Thursday is Thanksgiving Day. This a “civic holy day” in which we remember with gratitude all that we have received. Nothing is so ennobling in a person as a life of gratitude, the ability to say and think “thank you”.
Cicero, the Roman philosopher-politician, declared gratitude as the parent of all virtues. He used examples to defend his belief and posed questions as relevant today as when he asked them 2,000 years ago.
“Do we really love our parents if we are not grateful to them for what they have given us?
Are we good citizens if we don’t recollect the kindness received from our community?
Isn’t education an empty claim if we are ungrateful to our teachers and mentor?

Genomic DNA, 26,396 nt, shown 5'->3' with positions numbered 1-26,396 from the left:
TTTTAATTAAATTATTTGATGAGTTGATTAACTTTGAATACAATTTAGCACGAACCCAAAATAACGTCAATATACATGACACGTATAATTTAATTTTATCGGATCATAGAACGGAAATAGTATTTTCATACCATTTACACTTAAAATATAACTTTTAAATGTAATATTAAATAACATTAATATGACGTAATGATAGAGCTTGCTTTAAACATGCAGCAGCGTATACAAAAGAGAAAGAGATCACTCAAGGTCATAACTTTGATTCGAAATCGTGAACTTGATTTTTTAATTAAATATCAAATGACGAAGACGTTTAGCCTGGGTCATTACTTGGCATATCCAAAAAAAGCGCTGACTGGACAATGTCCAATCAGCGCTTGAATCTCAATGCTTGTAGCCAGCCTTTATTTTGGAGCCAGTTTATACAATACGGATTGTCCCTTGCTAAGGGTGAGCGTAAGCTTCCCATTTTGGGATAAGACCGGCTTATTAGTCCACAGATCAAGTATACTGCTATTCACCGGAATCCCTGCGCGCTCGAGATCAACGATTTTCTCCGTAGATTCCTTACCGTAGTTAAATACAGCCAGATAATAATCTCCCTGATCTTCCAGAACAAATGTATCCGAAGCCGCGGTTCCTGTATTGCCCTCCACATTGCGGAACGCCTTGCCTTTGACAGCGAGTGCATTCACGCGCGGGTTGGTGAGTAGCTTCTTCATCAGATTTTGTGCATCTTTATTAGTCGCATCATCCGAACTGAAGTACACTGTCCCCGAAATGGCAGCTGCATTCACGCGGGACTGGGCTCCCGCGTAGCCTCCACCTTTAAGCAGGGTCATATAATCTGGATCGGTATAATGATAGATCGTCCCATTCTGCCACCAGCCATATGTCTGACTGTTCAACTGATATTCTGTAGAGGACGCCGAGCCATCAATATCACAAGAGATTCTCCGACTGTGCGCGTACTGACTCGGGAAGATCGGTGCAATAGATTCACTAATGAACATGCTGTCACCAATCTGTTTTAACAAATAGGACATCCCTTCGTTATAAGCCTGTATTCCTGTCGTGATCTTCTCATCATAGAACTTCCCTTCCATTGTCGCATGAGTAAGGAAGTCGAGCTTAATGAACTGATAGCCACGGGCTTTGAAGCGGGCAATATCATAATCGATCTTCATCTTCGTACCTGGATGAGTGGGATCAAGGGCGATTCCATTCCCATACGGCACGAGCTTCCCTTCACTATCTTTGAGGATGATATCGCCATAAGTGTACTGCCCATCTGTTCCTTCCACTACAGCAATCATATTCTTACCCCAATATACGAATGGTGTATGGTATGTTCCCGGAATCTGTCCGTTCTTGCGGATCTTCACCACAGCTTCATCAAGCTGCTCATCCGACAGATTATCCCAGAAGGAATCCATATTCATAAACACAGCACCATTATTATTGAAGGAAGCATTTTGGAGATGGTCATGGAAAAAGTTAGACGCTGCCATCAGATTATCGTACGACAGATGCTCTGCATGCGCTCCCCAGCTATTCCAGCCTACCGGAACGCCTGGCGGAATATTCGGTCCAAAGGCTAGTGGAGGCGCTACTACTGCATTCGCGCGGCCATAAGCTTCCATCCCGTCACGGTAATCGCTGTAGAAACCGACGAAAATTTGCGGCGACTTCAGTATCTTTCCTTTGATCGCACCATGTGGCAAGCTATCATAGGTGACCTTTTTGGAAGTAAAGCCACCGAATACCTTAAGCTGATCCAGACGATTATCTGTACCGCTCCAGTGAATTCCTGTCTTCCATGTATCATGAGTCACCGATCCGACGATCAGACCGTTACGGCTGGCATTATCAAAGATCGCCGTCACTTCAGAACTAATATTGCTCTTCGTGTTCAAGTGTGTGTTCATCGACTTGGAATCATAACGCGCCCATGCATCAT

Are we worthy of honors received if we are not grateful to God for them?
Can friendship exist between ungrateful people? Isn’t life empty without friendship?”
Gratitude holds communities together. Without it we have no empathy, the ability to appreciate to one degree or another how a person feels or how our words and actions affect others.
Thomas Merton says that gratitude is a way of prayer:
Gratitude therefore takes nothing
for granted, is never unresponsive, is
constantly awakening to new wonder
and to praise of the goodness of God.
Especially for us older folks gratitude can become way for life, a way of being at peace.
Gratitude becomes a habit of the heart. Gratitude is a habit that fosters the courage to live the last act, the final inning, as completely as possible.
Fr. Steve Adrian